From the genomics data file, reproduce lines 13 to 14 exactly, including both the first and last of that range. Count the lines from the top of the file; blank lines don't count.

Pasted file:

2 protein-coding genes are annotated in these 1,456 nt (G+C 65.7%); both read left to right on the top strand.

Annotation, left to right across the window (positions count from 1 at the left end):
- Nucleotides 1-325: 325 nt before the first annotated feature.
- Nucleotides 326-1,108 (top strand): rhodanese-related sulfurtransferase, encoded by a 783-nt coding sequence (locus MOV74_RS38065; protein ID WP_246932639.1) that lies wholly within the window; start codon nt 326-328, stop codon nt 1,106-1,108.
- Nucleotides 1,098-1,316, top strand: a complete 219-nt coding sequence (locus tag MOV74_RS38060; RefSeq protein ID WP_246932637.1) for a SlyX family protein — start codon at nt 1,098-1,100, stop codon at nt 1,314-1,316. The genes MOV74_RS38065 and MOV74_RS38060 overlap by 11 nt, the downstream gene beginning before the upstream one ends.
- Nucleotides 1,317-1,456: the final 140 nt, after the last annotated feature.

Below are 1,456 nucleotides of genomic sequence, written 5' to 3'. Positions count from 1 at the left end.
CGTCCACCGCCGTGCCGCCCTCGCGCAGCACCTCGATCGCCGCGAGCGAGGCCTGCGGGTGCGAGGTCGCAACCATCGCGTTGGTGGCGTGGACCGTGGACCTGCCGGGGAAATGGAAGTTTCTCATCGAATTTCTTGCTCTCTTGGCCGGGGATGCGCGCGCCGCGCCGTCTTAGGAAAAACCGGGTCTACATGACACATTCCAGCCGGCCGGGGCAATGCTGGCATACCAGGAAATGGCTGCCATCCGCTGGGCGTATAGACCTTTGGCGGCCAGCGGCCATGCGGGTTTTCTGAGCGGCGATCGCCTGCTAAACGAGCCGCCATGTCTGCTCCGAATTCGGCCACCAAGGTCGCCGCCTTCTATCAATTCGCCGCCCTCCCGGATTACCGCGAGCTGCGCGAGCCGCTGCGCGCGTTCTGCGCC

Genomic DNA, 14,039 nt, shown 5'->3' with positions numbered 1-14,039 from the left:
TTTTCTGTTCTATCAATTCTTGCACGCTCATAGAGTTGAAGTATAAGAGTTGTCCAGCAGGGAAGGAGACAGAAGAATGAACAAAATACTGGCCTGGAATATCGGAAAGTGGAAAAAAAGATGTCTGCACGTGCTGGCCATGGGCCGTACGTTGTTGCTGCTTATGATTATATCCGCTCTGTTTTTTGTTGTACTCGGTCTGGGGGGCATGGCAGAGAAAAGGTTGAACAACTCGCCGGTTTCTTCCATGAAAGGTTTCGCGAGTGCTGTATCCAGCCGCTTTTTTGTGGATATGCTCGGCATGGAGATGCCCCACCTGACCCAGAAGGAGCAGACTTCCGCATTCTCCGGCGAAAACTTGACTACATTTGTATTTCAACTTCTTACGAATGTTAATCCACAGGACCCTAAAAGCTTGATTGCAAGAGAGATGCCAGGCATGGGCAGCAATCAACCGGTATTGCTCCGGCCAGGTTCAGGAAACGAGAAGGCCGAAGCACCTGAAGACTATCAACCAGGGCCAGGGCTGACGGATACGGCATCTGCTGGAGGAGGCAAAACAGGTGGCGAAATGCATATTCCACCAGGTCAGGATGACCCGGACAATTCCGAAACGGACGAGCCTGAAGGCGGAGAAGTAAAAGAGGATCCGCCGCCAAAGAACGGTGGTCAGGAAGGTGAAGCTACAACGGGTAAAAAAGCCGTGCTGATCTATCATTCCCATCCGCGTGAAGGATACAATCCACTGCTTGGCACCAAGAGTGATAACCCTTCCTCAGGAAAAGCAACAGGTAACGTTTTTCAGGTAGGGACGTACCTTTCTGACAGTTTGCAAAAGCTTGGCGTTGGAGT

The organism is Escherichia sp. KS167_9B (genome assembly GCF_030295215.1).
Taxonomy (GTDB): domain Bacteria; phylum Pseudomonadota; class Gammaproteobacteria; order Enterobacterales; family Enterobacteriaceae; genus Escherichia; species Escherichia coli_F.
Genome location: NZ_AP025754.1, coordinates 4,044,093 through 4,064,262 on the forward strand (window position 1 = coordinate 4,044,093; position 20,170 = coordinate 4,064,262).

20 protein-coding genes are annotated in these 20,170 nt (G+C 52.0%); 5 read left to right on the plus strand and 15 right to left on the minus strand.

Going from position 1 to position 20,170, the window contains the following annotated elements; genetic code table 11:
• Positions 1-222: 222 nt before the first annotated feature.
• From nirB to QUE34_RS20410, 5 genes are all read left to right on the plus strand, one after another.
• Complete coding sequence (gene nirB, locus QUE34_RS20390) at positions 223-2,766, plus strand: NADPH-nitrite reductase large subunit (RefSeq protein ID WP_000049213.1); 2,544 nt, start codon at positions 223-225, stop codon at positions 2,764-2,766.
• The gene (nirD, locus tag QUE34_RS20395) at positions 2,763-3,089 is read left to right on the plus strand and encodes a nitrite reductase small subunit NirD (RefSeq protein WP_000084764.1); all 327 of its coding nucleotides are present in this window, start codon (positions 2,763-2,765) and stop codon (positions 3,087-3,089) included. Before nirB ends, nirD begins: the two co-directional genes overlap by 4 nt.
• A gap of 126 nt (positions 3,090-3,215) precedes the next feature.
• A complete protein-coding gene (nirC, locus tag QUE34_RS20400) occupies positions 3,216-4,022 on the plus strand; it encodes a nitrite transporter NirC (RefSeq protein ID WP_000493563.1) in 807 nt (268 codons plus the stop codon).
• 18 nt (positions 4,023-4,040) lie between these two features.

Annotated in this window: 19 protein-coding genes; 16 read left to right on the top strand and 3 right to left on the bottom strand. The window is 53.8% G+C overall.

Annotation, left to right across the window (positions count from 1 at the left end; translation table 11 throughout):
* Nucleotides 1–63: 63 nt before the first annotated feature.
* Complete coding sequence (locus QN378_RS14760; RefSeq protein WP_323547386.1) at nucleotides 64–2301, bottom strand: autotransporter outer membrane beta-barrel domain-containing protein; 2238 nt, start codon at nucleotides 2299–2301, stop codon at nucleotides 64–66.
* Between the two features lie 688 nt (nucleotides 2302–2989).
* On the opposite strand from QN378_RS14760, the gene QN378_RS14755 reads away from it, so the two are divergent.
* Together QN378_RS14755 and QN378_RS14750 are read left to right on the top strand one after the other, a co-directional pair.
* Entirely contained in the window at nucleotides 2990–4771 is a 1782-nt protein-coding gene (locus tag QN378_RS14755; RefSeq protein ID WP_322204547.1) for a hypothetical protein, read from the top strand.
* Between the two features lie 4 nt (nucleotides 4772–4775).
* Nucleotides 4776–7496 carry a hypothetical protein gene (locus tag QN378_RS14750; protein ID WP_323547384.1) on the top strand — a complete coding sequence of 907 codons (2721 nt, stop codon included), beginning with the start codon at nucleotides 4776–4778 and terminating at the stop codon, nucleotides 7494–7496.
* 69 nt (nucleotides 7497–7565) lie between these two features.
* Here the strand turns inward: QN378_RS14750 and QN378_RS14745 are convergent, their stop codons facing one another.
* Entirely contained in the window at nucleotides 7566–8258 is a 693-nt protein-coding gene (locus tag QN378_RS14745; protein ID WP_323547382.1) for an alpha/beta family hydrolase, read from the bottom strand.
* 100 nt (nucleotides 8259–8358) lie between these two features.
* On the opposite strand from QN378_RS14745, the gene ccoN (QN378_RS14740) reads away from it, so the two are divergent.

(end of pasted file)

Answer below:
Genome location: NZ_AP025754.1, coordinates 4,044,093 through 4,064,262 on the forward strand (window position 1 = coordinate 4,044,093; position 20,170 = coordinate 4,064,262).

20 protein-coding genes are annotated in these 20,170 nt (G+C 52.0%); 5 read left to right on the plus strand and 15 right to left on the minus strand.